Winter landscapes provide the setting for some the Pieter Brueghel the Younger’s most important and popular compositions, such as the Birdtrap, the Census at Bethlehem and the Massacre of the Innocents, all of which relied on the invention of his father and were produced in multiple versions. This panel, recently deemed by Dr. Klaus Ertz to be ‘very good quality … and very well preserved’ (‘sehr gutter Qualität … und ist sehr gut erhalten’), is remarkable both for using a composition original to Pieter Brueghel the Younger’s own design and for the fact that only one other version is known to exist, a panel, also dated ‘1612’, sold Christie’s, New York, 26 October 2016, lot 69, when misattributed to Abel Grimmer.
Ertz has remarked that the figure types in this composition recall the work of Gillis Mostaert (c. 1528/9-1598), as can be seen for example in his Winter landscape in the Muzeum a galerie, Prostejove (Pieter Brueghel der Jüngere 1564-1637/38: Die Gemälde mit kritischem Oeuvrekatalog, Lingen, 1988/2000, II, pp. 795-6). Brueghel’s landscape, however, also provides a vivid demonstration of his own unmistakable style. The deft handling of the skeletal trees for example - an intricate network of entwined bare branches, topped with snow, silhouetted against a leaden sky - clearly recall the artist’s best treatments of the Birdtrap.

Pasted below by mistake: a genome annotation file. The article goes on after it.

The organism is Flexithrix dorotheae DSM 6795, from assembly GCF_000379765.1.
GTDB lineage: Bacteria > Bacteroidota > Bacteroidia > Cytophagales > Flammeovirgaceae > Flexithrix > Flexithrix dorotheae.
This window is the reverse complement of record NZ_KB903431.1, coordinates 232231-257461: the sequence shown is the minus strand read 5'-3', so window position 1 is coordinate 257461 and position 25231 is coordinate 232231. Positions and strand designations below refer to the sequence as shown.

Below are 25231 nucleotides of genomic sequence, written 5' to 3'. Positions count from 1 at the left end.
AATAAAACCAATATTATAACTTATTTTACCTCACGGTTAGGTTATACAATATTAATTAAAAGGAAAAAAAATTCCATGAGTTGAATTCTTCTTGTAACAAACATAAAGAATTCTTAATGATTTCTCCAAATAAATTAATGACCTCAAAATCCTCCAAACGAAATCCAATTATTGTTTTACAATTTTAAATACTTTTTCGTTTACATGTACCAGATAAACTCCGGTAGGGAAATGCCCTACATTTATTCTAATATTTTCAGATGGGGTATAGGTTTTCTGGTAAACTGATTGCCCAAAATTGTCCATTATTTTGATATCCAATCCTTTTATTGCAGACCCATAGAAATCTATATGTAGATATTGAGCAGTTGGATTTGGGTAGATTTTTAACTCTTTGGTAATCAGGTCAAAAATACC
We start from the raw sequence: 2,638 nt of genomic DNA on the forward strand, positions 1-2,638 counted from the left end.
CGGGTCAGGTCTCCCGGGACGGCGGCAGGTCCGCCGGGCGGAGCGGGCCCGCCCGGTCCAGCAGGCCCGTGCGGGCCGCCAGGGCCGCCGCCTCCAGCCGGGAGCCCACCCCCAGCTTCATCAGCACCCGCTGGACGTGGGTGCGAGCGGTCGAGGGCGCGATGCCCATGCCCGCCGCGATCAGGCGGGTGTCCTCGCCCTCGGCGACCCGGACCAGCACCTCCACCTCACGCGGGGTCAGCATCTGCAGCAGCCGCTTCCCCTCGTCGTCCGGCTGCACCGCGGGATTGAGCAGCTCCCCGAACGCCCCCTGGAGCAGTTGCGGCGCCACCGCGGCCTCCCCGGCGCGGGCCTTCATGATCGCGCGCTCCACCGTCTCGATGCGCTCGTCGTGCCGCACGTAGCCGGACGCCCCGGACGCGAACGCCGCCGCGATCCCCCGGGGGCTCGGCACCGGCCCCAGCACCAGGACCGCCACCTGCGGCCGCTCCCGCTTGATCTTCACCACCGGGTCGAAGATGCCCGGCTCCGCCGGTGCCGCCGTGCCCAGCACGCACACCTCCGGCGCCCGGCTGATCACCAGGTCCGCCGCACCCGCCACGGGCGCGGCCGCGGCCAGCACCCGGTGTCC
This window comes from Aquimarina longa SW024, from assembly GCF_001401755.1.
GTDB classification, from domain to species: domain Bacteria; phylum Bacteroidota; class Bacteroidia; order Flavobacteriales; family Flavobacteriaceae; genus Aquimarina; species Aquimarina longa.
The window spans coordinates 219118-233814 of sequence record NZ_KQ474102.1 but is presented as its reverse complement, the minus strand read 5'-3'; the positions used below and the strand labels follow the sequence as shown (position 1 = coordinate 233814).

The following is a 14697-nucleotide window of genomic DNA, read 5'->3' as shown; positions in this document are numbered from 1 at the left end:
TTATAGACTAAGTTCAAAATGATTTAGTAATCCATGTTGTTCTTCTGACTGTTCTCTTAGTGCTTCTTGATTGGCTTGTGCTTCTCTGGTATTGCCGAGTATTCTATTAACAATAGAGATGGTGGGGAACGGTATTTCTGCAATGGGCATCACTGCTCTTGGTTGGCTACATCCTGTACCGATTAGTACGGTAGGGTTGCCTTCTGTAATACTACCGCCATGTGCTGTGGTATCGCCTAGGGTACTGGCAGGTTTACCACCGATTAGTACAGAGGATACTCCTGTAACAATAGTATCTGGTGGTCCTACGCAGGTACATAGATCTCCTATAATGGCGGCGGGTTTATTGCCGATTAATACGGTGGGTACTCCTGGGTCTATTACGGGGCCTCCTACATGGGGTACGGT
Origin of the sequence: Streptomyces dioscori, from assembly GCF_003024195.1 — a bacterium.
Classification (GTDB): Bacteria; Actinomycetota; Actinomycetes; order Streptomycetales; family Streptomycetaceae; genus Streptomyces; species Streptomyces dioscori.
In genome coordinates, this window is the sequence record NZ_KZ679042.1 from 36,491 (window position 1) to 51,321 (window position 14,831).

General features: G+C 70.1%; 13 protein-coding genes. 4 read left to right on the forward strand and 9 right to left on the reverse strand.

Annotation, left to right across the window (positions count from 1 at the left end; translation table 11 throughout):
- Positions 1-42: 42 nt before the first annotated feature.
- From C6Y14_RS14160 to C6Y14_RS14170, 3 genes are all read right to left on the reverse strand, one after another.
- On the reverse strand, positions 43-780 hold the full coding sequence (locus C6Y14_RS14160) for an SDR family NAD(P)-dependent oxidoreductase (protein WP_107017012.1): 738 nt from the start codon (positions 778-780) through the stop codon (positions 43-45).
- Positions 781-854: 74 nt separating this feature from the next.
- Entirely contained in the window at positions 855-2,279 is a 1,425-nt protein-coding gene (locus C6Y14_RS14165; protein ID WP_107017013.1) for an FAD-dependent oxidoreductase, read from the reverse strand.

Brueghel’s vista presents a well-established landscape construction which had been widely used during the late-sixteenth century. Adopting a high view point, the composition presents a form of ‘world landscape’, providing a panoramic view across a lower plane, looking toward jagged mountains in the far distance. This device had been pioneered in Antwerp during the early-sixteenth century by Joachim Patinir and continued to be developed and adapted by Brueghel’s father, Mostaert and Joos de Momper.
At the left of the pathway, which leads away down the hill to the town beyond, a wealthily dressed family is accosted by an armed robber, who holds his sword in hand as he accosts them. Huddled before him, a woman protects her child, while her husband thrusts his purse of money at the thief in the hopes of buying him off. The gathering of soldiers on the other side of the river could allow the work to be interpreted as depicting the Massacre of the Innocents, with the mounted knights gathering in readiness to storm the village beyond. The relative calm of the scene, however, and the marked difference from Brueghel’s large-scale versions of the subject that depended on the composition of his father, potentially count against this reading. The cavalry unit and the assault shown in the foreground can perhaps be better understood as a disguised indictment of the uncontrolled dissipations of the Habsburg army during the Eighty Years’ War. Though this picture was painted during the tenuous Twelve Years’ Truce (1609-1621), troops during the conflict had regularly looted towns, causing widespread chaos in their wake, and the somewhat ominous gathering in the distance of Brueghel’s panel, in combination with the robbery on the road, suggests something of the anarchy which had been so widespread during the war and which had had such a devastating effect on the Netherlandish countryside.
This lot is sold with a copy of a certificate by Dr. Klaus Ertz, dated October 2019, confirming the attribution, after first hand inspection.